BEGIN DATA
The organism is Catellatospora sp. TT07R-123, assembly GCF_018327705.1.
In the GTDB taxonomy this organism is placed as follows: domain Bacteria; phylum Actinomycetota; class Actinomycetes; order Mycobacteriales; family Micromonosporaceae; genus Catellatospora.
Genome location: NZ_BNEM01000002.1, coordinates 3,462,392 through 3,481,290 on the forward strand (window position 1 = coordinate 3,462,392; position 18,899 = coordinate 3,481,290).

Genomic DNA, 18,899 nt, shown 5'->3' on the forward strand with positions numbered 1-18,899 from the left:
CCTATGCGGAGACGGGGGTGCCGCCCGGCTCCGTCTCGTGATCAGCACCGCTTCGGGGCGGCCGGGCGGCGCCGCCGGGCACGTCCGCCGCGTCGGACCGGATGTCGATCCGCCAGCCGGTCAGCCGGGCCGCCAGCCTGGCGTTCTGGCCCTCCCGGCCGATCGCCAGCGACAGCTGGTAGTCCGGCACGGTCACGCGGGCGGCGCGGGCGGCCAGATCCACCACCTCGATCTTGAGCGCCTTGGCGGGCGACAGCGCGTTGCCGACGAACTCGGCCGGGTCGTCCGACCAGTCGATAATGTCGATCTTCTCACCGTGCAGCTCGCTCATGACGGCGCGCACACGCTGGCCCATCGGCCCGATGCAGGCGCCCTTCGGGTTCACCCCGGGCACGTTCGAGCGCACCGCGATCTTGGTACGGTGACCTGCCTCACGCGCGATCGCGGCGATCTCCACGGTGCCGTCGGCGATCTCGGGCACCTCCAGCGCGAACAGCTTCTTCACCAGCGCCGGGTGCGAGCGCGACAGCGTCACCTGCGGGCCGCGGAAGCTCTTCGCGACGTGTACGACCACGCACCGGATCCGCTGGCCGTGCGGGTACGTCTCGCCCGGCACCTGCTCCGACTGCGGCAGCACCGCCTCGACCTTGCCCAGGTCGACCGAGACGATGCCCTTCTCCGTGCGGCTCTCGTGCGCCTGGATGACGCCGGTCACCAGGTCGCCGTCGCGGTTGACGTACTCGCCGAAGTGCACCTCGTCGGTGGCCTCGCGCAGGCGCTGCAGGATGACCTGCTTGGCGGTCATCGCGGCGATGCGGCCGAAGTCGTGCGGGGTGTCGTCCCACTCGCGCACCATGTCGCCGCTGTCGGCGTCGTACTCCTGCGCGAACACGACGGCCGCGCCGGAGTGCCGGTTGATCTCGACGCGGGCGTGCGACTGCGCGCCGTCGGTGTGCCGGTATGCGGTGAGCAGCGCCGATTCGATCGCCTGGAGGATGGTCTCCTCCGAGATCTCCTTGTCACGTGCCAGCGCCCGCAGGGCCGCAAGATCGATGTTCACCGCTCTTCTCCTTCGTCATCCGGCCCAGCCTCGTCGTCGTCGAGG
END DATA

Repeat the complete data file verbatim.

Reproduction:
The organism is Catellatospora sp. TT07R-123, assembly GCF_018327705.1.
In the GTDB taxonomy this organism is placed as follows: domain Bacteria; phylum Actinomycetota; class Actinomycetes; order Mycobacteriales; family Micromonosporaceae; genus Catellatospora.
Genome location: NZ_BNEM01000002.1, coordinates 3,462,392 through 3,481,290 on the forward strand (window position 1 = coordinate 3,462,392; position 18,899 = coordinate 3,481,290).

Genomic DNA, 18,899 nt, shown 5'->3' on the forward strand with positions numbered 1-18,899 from the left:
CCTATGCGGAGACGGGGGTGCCGCCCGGCTCCGTCTCGTGATCAGCACCGCTTCGGGGCGGCCGGGCGGCGCCGCCGGGCACGTCCGCCGCGTCGGACCGGATGTCGATCCGCCAGCCGGTCAGCCGGGCCGCCAGCCTGGCGTTCTGGCCCTCCCGGCCGATCGCCAGCGACAGCTGGTAGTCCGGCACGGTCACGCGGGCGGCGCGGGCGGCCAGATCCACCACCTCGATCTTGAGCGCCTTGGCGGGCGACAGCGCGTTGCCGACGAACTCGGCCGGGTCGTCCGACCAGTCGATAATGTCGATCTTCTCACCGTGCAGCTCGCTCATGACGGCGCGCACACGCTGGCCCATCGGCCCGATGCAGGCGCCCTTCGGGTTCACCCCGGGCACGTTCGAGCGCACCGCGATCTTGGTACGGTGACCTGCCTCACGCGCGATCGCGGCGATCTCCACGGTGCCGTCGGCGATCTCGGGCACCTCCAGCGCGAACAGCTTCTTCACCAGCGCCGGGTGCGAGCGCGACAGCGTCACCTGCGGGCCGCGGAAGCTCTTCGCGACGTGTACGACCACGCACCGGATCCGCTGGCCGTGCGGGTACGTCTCGCCCGGCACCTGCTCCGACTGCGGCAGCACCGCCTCGACCTTGCCCAGGTCGACCGAGACGATGCCCTTCTCCGTGCGGCTCTCGTGCGCCTGGATGACGCCGGTCACCAGGTCGCCGTCGCGGTTGACGTACTCGCCGAAGTGCACCTCGTCGGTGGCCTCGCGCAGGCGCTGCAGGATGACCTGCTTGGCGGTCATCGCGGCGATGCGGCCGAAGTCGTGCGGGGTGTCGTCCCACTCGCGCACCATGTCGCCGCTGTCGGCGTCGTACTCCTGCGCGAACACGACGGCCGCGCCGGAGTGCCGGTTGATCTCGACGCGGGCGTGCGACTGCGCGCCGTCGGTGTGCCGGTATGCGGTGAGCAGCGCCGATTCGATCGCCTGGAGGATGGTCTCCTCCGAGATCTCCTTGTCACGTGCCAGCGCCCGCAGGGCCGCAAGATCGATGTTCACCGCTCTTCTCCTTCGTCATCCGGCCCAGCCTCGTCGTCGTCGAGG